3) Which player is most likely to be traded this offseason?

Fleming: De’Anthony Melton. His inconsistent minutes and play in the postseason could lead the team to move on from him. He has a team-friendly deal at a 2-year, $19M, and franchises will be enticed by that from a 23-year old guard. He’s a floor-raiser that could help a lottery team looking to make play-in tournament. For the Grizzlies, they might look to turn his spot into a bigger combo guard or wing.

Abraham: Both De’Anthony Melton and Xavier Tillman figure to be two of the more desirable Grizzlies players who could be acquired via trade. Dillon Brooks isn’t realistic, in my opinion, and both Melton and Tillman have shown flashes but not a ton of consistency. Melton disappeared against Minnesota before playing well against Golden State. Tillman was big in both Game 2’s but was relatively ineffective otherwise. With other prospects waiting in the wings, I wouldn’t be surprised if either is moved or if they’re packaged together in a trade.

Shakir: If I’m the Grizz, I’m listening for offers for Dillon Brooks. I understand the defensive mindset and grit that makes Dillon so special in a Grizz uniform. However, his inconsistency on offense gives Grizz fans, like myself, a headache after watching games. There is only one basketball. If we are expecting growth from our wings, and even for Ja to continue to grow, we have to make sure the ball is in their hands. As headstrong as Dillon is, moving him won’t be a bad idea especially on an expiring deal.

Sharkey: Steven Adams. His expiring contract combined with the mismatch of him playing in the 1st round series versus Minnesota and the possibility of Jaren becoming a full time could lead to Steven Adams being traded this offseason. His contract can help match salaries in practically any deal.

Wright: This is a very tough question because I think everyone outside of Ja, Bane, Jaren, and Ziaire could be available for the right price, but I would say Dillon Brooks. He has been good for the Grizzlies, but he missed a lot of last season and they were able to handle it. Ziaire Williams is the SF of the future, so it might get crowded with Brooks in the lineup as well. I also think that he would have a lot of value on the trade market even though he had some inconsistencies in the postseason. He is on an expiring contract that is actually pretty cheap for his production, so I’m sure some teams would take him on and send some good assets in return. The Grizzlies might keep him because of the chemistry aspect, but it’s definitely a possibility.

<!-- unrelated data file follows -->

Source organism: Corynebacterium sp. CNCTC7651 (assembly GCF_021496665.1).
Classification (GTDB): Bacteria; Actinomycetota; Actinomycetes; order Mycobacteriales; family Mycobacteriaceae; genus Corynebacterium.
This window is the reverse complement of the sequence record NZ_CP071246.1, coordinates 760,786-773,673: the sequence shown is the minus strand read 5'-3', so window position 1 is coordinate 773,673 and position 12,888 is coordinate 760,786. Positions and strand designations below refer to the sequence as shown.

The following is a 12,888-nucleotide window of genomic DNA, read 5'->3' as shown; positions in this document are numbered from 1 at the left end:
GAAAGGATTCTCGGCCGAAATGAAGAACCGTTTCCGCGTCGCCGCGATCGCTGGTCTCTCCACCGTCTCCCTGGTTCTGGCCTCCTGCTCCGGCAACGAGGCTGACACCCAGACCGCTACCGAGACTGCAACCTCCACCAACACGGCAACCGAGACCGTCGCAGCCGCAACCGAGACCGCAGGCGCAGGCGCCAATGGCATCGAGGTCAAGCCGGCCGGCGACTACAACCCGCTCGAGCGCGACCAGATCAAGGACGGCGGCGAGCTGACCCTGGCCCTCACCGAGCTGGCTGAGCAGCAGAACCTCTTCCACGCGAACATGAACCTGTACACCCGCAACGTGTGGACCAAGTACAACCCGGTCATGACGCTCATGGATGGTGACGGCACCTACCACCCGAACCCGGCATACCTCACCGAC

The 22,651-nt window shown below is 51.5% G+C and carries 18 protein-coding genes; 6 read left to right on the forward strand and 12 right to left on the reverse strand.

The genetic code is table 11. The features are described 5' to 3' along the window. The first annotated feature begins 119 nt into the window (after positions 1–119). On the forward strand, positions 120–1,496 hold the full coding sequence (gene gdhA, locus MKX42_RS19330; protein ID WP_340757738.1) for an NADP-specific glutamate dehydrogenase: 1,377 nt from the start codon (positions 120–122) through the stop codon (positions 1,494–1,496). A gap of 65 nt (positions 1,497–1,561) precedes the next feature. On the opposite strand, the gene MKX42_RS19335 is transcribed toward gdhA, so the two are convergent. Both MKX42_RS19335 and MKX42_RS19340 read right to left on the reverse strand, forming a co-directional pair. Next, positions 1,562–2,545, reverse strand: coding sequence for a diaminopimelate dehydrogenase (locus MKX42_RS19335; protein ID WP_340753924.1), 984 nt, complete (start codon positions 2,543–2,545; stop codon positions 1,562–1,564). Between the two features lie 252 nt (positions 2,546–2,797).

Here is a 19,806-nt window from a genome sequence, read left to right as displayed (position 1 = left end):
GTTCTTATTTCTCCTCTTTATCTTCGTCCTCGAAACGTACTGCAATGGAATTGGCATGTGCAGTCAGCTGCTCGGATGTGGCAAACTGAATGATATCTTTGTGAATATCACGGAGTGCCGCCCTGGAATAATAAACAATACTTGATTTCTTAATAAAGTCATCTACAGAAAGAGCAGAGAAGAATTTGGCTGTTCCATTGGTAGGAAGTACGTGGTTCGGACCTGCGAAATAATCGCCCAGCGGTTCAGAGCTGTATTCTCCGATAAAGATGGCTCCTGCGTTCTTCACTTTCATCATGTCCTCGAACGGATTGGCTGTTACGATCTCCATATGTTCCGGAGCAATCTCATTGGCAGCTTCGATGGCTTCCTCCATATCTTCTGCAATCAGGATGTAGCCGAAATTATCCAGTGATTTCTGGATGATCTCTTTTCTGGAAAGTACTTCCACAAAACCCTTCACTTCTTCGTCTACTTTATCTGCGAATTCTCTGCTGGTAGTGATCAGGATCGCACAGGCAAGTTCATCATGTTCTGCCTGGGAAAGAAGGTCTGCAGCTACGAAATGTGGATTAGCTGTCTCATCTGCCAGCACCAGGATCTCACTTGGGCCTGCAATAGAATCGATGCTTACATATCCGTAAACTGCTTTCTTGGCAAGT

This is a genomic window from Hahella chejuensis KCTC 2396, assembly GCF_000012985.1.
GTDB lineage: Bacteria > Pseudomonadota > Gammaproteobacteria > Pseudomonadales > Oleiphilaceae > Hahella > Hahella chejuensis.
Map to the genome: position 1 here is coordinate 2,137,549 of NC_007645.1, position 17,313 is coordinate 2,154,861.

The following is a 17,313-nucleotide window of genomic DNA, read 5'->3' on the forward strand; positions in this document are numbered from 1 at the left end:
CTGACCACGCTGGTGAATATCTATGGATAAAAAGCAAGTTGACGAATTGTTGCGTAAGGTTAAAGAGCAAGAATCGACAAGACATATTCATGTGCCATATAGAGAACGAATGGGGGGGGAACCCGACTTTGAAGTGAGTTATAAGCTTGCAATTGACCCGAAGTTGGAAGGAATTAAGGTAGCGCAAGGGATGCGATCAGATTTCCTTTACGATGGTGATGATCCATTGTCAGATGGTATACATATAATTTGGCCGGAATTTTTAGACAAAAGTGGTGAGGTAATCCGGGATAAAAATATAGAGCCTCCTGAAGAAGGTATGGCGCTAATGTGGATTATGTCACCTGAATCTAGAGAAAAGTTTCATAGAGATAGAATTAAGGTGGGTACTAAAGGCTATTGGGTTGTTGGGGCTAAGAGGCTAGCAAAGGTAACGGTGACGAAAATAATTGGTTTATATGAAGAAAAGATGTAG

4) The Grizzlies have 2 picks in this year’s draft. Would you rather see them use both picks, or should they trade one or both of them to either move up or acquire a veteran?

Fleming: I’d like to see a trade in some capacity. As title contenders, the Grizzlies don’t need to field 2 rookies on the 15-man roster, assuming the 47th pick or any second-round pick will take Yves Pons’ two-way contract slot. Obviously, it’s too early to see how the trade market unfolds. We’ll find more over the next few weeks. My preference would be to trade up into the mid-teen’s (hello, Charlotte or Atlanta?).

Abraham: Zach Kleiman is typically busy on draft night evaluating all of his options and I don’t suspect the 2022 NBA Draft to be much different. I would prefer the Grizzlies use their two picks to move up, or a variation where they use one of this years first and the GSW first to move up. The Grizzlies have a plethora of draft picks in the coming years and a bunch of guys already on rookie contracts. You’ve got to consolidate a little bit and using the picks to move up a decent number of picks seems ideal.